Xi’s ‘third revolution’ is explained by his grand festschrift to himself: ‘Xi Jinping Thought on socialism with Chinese characteristics in the new era’ (2017) – a declaration that China under Xi was different from China under Deng. In 70 years of revolution and 40 years of reforms, China ‘stood up’ under Mao, ‘grew rich’ under Deng and is ‘rising strong’ under Xi. Xi’s domestic and external behaviour, including relations with India, should be read in this context.
The shifts under Xi are better understood with reference to Deng. Deng chose to engage the world whilst ‘hiding (China’s) capacities, biding its time’. Deng built bridges with the United States (1978), economically engaged Taiwan and negotiated the return of Hong Kong and Macau (1997-99).
Xi’s tool of ‘go-out’ foreign policy has been sharpened with economic heft manifesting in BRI (Belt and Road Initiative 2013), AIIB (Asian Infrastructure Investment Bank 2016), BRICS Bank (New Development Bank 2016) and claims over South China and East China Seas. For China, the US ‘pivot’ in Asia necessitated focus on the ‘primary strategic direction’ (eg South China Sea, North-east Asia and Taiwan). China sought dominance, stability and a ‘solid balance of power’ in the ‘secondary strategic direction’ (eg India).
The economic shift under Xi is more nuanced. Long-term ‘Two centenary Goals’ (100 years of the Communist Party in 2021 and 100 years of the republic in 2049) of achieving a ‘well off society’ and ‘high income country’ stand. But while the end remains the same, the means have changed.
Deng’s focus was gradual reforms without a blue-print for action – ‘crossing the river by feeling for stones’. Today, new catch-all phrases define ‘Xinomics’ – ‘new normal’ (high growth to medium growth), supply-side reforms, ‘Make in China 2025’, ‘Internet+’ (digitisation with focus on cloud computing and big data) and ‘China as an innovation power by 2050’. Recent additions are ‘high level design’ (shift from fragmented policy making to standardised blueprints and unified implementation) and ‘dual circulation’ (boosting domestic consumption with foreign markets as a bonus).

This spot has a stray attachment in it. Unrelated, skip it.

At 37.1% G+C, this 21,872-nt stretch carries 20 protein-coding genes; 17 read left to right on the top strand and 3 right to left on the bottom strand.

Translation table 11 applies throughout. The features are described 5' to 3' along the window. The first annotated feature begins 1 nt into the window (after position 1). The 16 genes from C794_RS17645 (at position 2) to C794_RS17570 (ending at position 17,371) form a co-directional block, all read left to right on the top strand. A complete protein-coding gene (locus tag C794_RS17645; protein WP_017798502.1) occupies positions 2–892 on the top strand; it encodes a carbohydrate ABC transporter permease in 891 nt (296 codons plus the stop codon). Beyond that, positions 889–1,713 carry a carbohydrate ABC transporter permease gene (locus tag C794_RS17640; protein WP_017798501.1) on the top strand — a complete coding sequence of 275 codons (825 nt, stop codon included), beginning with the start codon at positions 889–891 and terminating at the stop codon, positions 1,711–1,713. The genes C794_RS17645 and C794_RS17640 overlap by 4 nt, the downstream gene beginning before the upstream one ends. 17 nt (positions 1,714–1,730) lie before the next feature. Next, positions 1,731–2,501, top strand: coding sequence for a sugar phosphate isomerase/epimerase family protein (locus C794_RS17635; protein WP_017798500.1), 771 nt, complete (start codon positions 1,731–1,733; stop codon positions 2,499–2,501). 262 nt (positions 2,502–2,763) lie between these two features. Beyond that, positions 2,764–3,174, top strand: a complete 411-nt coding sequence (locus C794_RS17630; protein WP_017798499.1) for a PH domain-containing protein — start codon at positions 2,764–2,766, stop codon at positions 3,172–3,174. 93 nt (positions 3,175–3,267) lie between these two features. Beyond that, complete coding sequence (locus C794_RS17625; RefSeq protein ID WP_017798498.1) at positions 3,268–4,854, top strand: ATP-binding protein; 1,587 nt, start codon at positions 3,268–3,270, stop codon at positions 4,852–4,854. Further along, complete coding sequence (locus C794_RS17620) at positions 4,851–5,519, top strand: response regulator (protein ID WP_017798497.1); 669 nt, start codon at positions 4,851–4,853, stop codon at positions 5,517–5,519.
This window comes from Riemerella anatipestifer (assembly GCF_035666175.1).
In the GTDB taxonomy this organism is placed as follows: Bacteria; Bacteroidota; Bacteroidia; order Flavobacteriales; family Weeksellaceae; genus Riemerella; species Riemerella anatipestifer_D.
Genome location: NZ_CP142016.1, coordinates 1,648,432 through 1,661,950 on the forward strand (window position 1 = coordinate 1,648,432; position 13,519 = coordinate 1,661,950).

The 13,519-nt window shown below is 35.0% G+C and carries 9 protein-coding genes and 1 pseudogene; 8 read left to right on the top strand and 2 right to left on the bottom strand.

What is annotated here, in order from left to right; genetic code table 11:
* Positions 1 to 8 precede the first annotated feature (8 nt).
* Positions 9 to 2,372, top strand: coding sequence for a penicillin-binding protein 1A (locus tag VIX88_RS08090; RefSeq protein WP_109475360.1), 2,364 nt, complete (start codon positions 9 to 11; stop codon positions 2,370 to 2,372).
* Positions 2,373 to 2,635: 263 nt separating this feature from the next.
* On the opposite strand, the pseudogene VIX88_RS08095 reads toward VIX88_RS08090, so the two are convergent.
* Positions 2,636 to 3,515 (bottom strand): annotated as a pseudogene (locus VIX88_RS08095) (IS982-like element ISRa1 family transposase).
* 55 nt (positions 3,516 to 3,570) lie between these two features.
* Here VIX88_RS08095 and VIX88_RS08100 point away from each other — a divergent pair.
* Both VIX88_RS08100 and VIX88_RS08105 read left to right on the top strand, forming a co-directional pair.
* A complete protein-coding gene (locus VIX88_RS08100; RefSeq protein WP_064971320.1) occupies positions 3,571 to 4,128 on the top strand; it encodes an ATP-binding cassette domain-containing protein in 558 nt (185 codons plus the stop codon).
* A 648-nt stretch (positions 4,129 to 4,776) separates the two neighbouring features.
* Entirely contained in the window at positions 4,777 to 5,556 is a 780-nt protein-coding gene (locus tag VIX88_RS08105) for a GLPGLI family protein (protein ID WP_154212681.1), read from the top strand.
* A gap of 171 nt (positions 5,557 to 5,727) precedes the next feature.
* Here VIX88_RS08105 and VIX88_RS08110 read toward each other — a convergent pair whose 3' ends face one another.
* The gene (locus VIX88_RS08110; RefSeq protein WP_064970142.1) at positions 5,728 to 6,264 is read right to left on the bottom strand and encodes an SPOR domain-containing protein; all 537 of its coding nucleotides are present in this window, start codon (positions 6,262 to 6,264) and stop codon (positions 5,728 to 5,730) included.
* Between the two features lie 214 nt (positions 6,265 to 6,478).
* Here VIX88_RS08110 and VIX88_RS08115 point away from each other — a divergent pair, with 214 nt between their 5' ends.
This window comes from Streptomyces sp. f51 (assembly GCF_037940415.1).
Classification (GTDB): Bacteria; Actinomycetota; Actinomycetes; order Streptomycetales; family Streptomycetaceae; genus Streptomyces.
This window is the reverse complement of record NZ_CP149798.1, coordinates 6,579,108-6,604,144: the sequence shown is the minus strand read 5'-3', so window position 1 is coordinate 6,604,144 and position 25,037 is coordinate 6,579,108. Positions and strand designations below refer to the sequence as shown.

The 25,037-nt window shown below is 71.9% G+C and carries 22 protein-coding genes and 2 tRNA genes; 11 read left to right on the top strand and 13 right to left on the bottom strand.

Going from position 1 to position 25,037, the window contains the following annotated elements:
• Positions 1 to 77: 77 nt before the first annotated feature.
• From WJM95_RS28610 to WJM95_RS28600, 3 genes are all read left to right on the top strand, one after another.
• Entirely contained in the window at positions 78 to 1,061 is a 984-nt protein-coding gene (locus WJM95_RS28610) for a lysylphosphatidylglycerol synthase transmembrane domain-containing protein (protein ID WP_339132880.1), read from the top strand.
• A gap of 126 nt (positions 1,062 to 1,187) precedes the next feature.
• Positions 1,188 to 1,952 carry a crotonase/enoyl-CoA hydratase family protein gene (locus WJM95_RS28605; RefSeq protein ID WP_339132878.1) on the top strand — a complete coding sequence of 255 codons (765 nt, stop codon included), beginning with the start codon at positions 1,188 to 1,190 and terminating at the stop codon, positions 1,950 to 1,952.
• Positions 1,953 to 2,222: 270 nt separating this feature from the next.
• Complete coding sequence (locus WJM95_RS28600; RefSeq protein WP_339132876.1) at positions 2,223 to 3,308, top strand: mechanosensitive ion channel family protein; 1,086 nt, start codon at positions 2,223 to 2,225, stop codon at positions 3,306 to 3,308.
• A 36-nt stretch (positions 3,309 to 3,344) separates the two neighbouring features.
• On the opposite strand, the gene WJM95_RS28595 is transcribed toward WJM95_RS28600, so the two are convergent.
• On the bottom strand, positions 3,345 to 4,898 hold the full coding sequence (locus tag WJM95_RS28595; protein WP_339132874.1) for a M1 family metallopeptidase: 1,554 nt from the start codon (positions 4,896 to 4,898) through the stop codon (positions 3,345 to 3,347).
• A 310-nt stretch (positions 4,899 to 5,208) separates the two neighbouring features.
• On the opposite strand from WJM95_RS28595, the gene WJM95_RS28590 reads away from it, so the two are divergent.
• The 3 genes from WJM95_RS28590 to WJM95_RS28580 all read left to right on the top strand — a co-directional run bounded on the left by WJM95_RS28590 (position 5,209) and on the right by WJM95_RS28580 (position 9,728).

The political shift under Xi is somewhat ‘Back to the Future’ with the resurrection of Xi’s ‘pocket book’, the 21st century version of Mao’s ‘Little Red Book’ and the app ‘Study Strong Country’ that promotes Xi.
Deng ‘buried Mao’ with ‘quasi-institutionalisation’ (versus personality cult), collective leadership, championed the separation of the party and state, and successors were picked out in advance. Under Xi, there is ‘no separation of the party and the state, only division of powers’, and no successor has been picked out yet. Factions (eg ‘Shanghai & Shanxi gang’) which ensured the ‘circulation of elites’ have been neutralised. Seemingly there is only one faction – Xi’s.
Despite enhanced censorship under Xi, a small but vocal circle in China is not exactly thrilled. Deng’s son Deng Pufang cautioned that China should ‘know its place’ (2018). Law Professor Xu Zhangrun, an outspoken critic of Xi, was dismissed from Tsinghua University (2020). Retired Professor Cai Xia of the Central Party School has held Xi responsible for alienating China from the world – she is, not surprisingly, now in America. Real-estate tycoon Ren Zhiqiang who criticised the ‘people’s government’ becoming the ‘party’s government’ has been sentenced to 18 years in prison.
The backlash in Deng’s time came through successors who did not succeed – reformist party leaders like Hu Yaobang and Zhao Ziyang (the latter supported the 1989 student protestors) and famously, the unsung heroes of Tiananmen (1989). In the last decades, students in Chinese universities have borne a surfeit of ideological and political education and are unlikely to be problematic.
In Xi’s China, the backlash has not happened, yet. But Xi, to his credit, has not failed to see the writing on the wall. China’s Tech giants Baidu, Alibaba and Tencent (BAT) dominate and oversee a vast empire from Artificial Intelligence (AI) to social media to group buying to video sharing to food delivery – an ecosystem that controls access to information, technology and finance. In short, creating a parallel universe that challenges the real power of the Communist Party. The recent anti-monopoly draft measures that came out on 10 November – which stopped the ‘world’s largest IPO’ by Jack Ma’s Ant Group (in Shanghai and Hong Kong) – is a step by Xi to try to subvert this challenge.
Ant Group, which was to raise $34.4 billion, would have leaped into the exclusive stratosphere of the world’s largest financial companies. ‘East, West, North, South the Party leads Everything’ is in turn led by Xi – an effort to reverse the fragmentation of authority. It is Xi’s version of putting ‘China First’ and of ‘Making China Great Again’.
Xi’s effort has not come cheap or easy. Trump’s anti-China economic and military moves, global criticisms of China’s Hong Kong and Uighur repression, Tibet, aggressive moves on Taiwan, Covid origin, not to mention the Ladakh confrontation are part of a global pushback. China is squandering away precious economic and political goodwill – showing up China’s real lack of finesse in soft power.
Under Deng, the slogan was ‘getting rich was glorious’. Under Xi, ‘getting strong is glorious’ is fraught with winds of uncertainties and global pushback. Deng might have the last laugh. There’s a Chinese proverb ‘the tall tree catches the wind’, implying that the tall tree bears the brunt of the storm.
The author is Adjunct Fellow, Institute of Chinese Studies, Delhi.